Saturday, September 17, 2016

Lost Photos

Today I had a brief but exciting and inspiring interaction with one of my favorite photographers. As I stalked his Instagram feed, I came across a very simple and beautiful black and white image of a kitchen light. One of those fifties types that look like a carved glass tire bolted to the ceiling. I was instantly transported back to my childhood home, and then this sudden and super intense wave of emotion and nostalgia gripped me and the tears were determined to do what they do. I wish SO MUCH that I had taken some artful photos of the details there that now only live in my memory. By the end, I was so single-mindedly focused on getting it cleared out, and helping my Mom fight cancer, and moving, and trying to settle into a new 30 hour per week job – but damn, I wish I could go back in time and preserve some of those memories.

I thought I had some shots that I could maybe work with, but they all turned out to be snapshots of the evidence of what a crumbling mess it had become, in case the new owner tried to pull some shit (which she was good at).

I'm still looking through the archives, but I found this one in the "Lost Photos" folder. (I can't remember why I named it that.) This was our front yard, just about five years ago, with the beautiful walnut climbing tree – it was English grafted onto black. The tree that passers-by would stop and take photos of. Rightly so. The shed was our pump house. Mostly used to store my Dad's prized garlic and red onions. I was always terrified of the inside, because it housed a well, which I assumed led to the depths of nowhere.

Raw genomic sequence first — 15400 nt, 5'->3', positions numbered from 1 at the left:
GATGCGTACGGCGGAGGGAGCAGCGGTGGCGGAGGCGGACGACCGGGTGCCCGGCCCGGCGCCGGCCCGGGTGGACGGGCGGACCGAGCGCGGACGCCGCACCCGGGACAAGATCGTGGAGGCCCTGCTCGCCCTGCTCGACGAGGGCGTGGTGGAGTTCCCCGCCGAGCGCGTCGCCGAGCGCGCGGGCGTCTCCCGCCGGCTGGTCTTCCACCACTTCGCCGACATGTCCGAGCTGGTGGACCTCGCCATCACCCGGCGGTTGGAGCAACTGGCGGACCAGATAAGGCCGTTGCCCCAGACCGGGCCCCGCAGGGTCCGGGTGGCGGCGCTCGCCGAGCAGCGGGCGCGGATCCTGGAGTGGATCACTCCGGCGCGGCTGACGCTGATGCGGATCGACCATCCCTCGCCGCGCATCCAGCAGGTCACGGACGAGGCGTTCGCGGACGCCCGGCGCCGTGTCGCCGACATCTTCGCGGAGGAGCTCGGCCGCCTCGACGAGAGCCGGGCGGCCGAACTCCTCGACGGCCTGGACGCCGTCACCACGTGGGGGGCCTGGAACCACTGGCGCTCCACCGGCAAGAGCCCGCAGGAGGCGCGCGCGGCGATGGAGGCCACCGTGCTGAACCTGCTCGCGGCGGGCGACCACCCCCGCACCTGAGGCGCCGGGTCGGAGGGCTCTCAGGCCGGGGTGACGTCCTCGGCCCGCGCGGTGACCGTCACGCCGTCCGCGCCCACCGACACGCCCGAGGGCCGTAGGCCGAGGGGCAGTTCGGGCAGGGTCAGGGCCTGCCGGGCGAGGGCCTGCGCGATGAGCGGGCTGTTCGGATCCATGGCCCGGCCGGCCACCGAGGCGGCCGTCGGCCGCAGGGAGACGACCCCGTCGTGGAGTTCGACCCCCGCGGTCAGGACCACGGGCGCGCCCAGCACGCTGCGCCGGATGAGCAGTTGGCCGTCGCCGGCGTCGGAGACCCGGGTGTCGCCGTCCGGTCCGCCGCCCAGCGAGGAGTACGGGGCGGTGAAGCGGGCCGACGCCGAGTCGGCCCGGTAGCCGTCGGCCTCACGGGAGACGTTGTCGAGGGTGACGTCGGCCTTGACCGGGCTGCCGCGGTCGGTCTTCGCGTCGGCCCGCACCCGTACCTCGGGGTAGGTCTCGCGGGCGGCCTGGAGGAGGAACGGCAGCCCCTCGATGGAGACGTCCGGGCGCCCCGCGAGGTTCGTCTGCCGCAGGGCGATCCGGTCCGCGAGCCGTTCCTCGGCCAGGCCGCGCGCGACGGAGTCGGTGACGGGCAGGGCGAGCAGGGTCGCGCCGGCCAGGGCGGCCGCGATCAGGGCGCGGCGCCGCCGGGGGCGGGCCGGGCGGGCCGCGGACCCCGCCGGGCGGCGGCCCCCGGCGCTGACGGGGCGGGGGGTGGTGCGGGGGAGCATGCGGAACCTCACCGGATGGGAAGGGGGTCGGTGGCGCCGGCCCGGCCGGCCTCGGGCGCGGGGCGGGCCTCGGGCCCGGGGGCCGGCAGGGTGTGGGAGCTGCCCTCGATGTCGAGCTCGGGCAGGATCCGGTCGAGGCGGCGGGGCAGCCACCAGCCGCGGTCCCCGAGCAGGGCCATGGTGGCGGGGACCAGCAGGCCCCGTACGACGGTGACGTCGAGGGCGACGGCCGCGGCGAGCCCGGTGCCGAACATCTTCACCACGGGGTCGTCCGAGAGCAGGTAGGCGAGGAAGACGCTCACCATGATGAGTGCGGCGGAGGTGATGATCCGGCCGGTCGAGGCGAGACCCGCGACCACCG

Or hell. Plus the spiders. OH, the spiders.

This space was so integral in the formation of my young creative spirit. Honestly the kind of thing I don't have words for. You just have to take my word for it.

It's all gone now. I see it five days a week from the perspective of working across the street. What was this stunning tree and cool spooky pump house is now flat dirt and weeds. Sometimes I am overwhelmed by the nostalgia, to a point that I'm not sure how to move forward. I put quite a bit into the making of this image, which felt good, because it needed to be just right – just how I remember.